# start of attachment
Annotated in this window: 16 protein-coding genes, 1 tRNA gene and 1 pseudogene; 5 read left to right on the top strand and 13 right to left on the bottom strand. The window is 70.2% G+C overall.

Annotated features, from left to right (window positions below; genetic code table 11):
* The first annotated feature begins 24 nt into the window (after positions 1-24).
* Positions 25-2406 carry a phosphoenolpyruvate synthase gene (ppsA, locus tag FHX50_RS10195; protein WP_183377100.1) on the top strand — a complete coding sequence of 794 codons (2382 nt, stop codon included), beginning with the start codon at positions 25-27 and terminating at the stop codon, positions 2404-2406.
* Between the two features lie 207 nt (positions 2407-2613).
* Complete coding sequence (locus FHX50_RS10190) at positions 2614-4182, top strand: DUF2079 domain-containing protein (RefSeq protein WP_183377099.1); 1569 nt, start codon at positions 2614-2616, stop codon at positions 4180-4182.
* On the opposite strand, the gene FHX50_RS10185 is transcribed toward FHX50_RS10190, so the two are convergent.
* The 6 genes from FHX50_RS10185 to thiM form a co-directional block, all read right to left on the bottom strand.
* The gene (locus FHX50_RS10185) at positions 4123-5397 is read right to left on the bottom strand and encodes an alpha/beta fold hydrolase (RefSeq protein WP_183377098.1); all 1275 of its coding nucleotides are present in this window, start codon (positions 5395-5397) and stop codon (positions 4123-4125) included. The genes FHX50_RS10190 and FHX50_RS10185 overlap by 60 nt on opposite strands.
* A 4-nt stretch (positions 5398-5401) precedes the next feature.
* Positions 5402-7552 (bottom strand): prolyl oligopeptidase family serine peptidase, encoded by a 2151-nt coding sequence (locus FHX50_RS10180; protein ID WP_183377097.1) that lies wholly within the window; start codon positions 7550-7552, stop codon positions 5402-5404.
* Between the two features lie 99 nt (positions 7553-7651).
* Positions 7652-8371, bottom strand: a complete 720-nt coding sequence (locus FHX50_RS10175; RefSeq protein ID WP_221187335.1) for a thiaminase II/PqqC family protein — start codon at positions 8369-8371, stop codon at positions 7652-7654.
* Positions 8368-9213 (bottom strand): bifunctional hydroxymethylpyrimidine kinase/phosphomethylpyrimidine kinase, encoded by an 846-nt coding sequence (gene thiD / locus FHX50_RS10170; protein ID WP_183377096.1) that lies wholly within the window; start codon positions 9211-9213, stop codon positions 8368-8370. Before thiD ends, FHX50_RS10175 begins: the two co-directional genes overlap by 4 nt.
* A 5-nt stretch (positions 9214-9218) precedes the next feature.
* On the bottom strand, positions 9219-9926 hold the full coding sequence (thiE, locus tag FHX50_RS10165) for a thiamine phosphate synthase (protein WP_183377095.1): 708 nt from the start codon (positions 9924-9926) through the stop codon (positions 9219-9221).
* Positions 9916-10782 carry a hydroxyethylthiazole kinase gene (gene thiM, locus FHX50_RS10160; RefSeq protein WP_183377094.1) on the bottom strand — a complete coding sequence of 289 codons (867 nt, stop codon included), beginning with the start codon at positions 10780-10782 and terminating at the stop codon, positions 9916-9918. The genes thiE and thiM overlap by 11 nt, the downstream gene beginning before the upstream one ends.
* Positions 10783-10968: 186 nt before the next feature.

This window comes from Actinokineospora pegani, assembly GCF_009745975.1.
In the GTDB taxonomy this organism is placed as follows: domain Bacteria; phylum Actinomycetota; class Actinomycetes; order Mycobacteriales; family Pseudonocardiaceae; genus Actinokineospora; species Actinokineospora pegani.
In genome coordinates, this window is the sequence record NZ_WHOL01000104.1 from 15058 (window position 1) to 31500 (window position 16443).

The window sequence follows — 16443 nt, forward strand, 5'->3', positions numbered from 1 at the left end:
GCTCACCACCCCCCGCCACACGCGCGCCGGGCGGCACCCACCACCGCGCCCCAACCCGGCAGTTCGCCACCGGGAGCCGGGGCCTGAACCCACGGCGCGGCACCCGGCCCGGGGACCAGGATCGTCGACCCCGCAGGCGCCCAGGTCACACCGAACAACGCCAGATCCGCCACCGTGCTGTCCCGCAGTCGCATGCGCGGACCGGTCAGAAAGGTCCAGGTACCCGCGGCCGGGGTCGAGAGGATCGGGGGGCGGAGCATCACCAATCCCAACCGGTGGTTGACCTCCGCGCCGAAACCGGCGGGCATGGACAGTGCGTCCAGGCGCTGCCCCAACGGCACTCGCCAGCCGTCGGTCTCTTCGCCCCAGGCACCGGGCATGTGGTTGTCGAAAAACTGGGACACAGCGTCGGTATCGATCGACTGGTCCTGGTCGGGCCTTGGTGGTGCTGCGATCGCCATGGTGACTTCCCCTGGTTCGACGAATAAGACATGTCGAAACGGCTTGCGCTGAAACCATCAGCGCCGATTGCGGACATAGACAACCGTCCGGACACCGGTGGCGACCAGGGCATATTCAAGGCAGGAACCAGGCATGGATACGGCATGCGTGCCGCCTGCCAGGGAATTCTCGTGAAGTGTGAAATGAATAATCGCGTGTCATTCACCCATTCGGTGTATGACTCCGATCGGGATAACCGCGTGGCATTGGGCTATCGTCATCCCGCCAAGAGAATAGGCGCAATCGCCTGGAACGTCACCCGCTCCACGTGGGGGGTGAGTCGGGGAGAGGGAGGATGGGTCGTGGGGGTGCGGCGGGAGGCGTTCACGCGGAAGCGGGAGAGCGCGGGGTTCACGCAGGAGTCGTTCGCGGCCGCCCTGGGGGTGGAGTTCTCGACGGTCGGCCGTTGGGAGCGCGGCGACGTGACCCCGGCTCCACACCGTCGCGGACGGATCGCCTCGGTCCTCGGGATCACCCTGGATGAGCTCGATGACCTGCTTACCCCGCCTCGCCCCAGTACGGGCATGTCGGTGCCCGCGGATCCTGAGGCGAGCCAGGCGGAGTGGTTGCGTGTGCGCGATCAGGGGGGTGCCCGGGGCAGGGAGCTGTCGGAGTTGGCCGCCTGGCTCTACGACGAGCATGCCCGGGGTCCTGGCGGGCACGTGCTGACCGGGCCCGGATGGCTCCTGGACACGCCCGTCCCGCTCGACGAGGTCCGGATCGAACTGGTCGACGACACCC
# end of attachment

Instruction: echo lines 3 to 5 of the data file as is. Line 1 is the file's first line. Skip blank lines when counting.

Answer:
* The first annotated feature begins 24 nt into the window (after positions 1-24).
* Positions 25-2406 carry a phosphoenolpyruvate synthase gene (ppsA, locus tag FHX50_RS10195; protein WP_183377100.1) on the top strand — a complete coding sequence of 794 codons (2382 nt, stop codon included), beginning with the start codon at positions 25-27 and terminating at the stop codon, positions 2404-2406.
* Between the two features lie 207 nt (positions 2407-2613).